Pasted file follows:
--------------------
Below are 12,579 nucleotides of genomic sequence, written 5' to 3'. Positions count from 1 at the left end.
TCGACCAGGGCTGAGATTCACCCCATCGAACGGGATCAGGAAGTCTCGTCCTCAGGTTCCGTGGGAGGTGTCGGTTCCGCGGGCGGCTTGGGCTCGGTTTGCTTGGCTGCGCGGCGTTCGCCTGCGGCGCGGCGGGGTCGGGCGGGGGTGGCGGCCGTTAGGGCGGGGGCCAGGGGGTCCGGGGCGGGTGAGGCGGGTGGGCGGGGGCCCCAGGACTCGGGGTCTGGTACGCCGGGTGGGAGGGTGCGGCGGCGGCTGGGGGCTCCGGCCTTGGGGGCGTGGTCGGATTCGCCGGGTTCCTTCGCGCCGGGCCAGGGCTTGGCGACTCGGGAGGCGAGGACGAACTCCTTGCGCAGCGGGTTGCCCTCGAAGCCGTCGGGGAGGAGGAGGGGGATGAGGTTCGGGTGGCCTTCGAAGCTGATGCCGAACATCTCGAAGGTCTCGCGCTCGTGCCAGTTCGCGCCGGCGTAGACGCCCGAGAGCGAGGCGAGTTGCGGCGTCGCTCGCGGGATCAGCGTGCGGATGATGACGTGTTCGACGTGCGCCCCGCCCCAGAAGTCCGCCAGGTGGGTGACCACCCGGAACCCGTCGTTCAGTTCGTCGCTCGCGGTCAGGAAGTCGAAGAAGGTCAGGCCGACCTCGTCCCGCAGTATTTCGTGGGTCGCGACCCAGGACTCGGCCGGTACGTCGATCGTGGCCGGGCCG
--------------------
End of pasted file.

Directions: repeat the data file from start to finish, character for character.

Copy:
Below are 12,579 nucleotides of genomic sequence, written 5' to 3'. Positions count from 1 at the left end.
TCGACCAGGGCTGAGATTCACCCCATCGAACGGGATCAGGAAGTCTCGTCCTCAGGTTCCGTGGGAGGTGTCGGTTCCGCGGGCGGCTTGGGCTCGGTTTGCTTGGCTGCGCGGCGTTCGCCTGCGGCGCGGCGGGGTCGGGCGGGGGTGGCGGCCGTTAGGGCGGGGGCCAGGGGGTCCGGGGCGGGTGAGGCGGGTGGGCGGGGGCCCCAGGACTCGGGGTCTGGTACGCCGGGTGGGAGGGTGCGGCGGCGGCTGGGGGCTCCGGCCTTGGGGGCGTGGTCGGATTCGCCGGGTTCCTTCGCGCCGGGCCAGGGCTTGGCGACTCGGGAGGCGAGGACGAACTCCTTGCGCAGCGGGTTGCCCTCGAAGCCGTCGGGGAGGAGGAGGGGGATGAGGTTCGGGTGGCCTTCGAAGCTGATGCCGAACATCTCGAAGGTCTCGCGCTCGTGCCAGTTCGCGCCGGCGTAGACGCCCGAGAGCGAGGCGAGTTGCGGCGTCGCTCGCGGGATCAGCGTGCGGATGATGACGTGTTCGACGTGCGCCCCGCCCCAGAAGTCCGCCAGGTGGGTGACCACCCGGAACCCGTCGTTCAGTTCGTCGCTCGCGGTCAGGAAGTCGAAGAAGGTCAGGCCGACCTCGTCCCGCAGTATTTCGTGGGTCGCGACCCAGGACTCGGCCGGTACGTCGATCGTGGCCGGGCCG